Lauren: Could be partly own-gender bias – children often refer to novel characters/objects as the same gender as their own. Also, most characters in children’s media are male, so could be using this information.


PSG A: Gender stereotypes among children seems to be a fairly well studied area. Are you able to give us an idea of where any gaps in the research are?

Lauren: Looking at the role of fathers! Also, the effect of gender-typed media. Lots of evidence to show that it exists, but less experimentally testing its effect. So, e.g. you could give one group typical books/magazines/tv shows to read/watch, another group counterstereotypic versions of these, and a control group who would read/watch something neutral (e.g. nature show) over a period of time and measure their gender flexibility before and after. I can suggest some measures.

PSG P: I spend a lot of time watching nature (or dinosaur) documentaries with my son, and TBH, I’m not convinced that most of them count as neutral. For a start, they are nearly always presented/narrated by men…

Lauren: Yes, good point. In terms of the focus of the show it should be fairly gender neutral (unlike most children’s tv shows) but the gender of the narrator could be important. You could try to think of another option that would be gender neutral – it’s not easy!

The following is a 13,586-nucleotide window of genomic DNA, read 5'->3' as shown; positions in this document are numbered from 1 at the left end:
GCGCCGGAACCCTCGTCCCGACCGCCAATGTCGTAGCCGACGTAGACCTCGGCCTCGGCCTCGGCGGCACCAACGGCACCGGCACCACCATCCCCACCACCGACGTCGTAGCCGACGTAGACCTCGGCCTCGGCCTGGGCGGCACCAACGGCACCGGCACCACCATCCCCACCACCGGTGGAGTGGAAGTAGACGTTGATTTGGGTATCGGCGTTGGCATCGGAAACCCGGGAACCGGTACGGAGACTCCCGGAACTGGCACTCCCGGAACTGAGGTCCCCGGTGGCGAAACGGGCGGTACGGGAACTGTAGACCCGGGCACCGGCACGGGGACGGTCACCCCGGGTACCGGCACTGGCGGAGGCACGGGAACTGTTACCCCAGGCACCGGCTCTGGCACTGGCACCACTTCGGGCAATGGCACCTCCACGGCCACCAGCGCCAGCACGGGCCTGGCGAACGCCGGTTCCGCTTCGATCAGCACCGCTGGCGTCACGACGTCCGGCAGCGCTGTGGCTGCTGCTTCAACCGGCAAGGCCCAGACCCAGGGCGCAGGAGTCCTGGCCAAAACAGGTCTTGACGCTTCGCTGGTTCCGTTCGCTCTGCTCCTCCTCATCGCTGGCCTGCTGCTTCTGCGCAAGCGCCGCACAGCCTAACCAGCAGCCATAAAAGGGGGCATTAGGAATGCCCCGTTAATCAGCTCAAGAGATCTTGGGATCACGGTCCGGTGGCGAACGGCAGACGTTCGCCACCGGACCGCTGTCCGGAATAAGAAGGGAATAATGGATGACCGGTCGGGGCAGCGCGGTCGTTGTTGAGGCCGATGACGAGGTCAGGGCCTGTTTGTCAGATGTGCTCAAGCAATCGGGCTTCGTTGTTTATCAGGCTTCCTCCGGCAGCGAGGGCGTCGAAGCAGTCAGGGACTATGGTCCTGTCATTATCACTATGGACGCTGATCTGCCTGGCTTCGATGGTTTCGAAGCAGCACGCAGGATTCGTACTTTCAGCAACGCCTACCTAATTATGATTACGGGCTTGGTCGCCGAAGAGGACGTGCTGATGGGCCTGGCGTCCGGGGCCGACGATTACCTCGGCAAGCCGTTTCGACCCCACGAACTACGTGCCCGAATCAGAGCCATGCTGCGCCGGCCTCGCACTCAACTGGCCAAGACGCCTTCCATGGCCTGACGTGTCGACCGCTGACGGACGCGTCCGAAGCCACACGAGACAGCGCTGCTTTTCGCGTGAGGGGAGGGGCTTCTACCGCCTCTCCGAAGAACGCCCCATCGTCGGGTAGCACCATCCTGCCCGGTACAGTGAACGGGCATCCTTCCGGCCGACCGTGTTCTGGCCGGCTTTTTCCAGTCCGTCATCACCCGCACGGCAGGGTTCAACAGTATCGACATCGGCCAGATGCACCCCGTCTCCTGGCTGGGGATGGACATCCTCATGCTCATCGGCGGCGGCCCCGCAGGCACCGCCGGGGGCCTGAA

PSG P: No, I can imagine it’s not easy! Once I’ve started really noticing this stuff with children’s media it’s everywhere really. Even aside from the gender of the presenter, sometimes the way they talk about the animals can be really gendered. And also just kind of constantly reinforcing the idea that all living creatures naturally have highly distinct roles based on gender…

Lauren: The biggest gap in the research is concerning fathers. They are a very understudied group and most research into parent/child gender has been done with mothers, even though we know from what little research there is that dads are more influential on children’s gender rigidity and are stronger enforcers of gender norms. If this is something you are interested in and think you would be able to get dads involved in research then this is definitely worth pursuing!!

PSG P: Oooh, now that’s an interesting idea!

Maybe we could include Dads in the mix if looking at the which messages matter most/grandparent / influencers question?

PSG G: Oo great. Husband would be up for this I think

PSG P: Our partners might not be entirely typical though:-)

PSG G: Are you saying I may have been leading him down a more gender neutral path….? 😉 We finally watched No More Girls and Boys just the other night

PSG P: Well, I’m guessing that women who choose to join a LTBT experiment group might not choose a mainstream macho type guy with very rigid ideas about gender to be their life partner…

PSG G:  oo good point…

Related Links

Lauren Spinner’s research

Let Toys Be Toys campaign

Picture Credit:

3 children reading magazineThanks to César Astudillo – licensed via Flickr Creative Commons 2.0.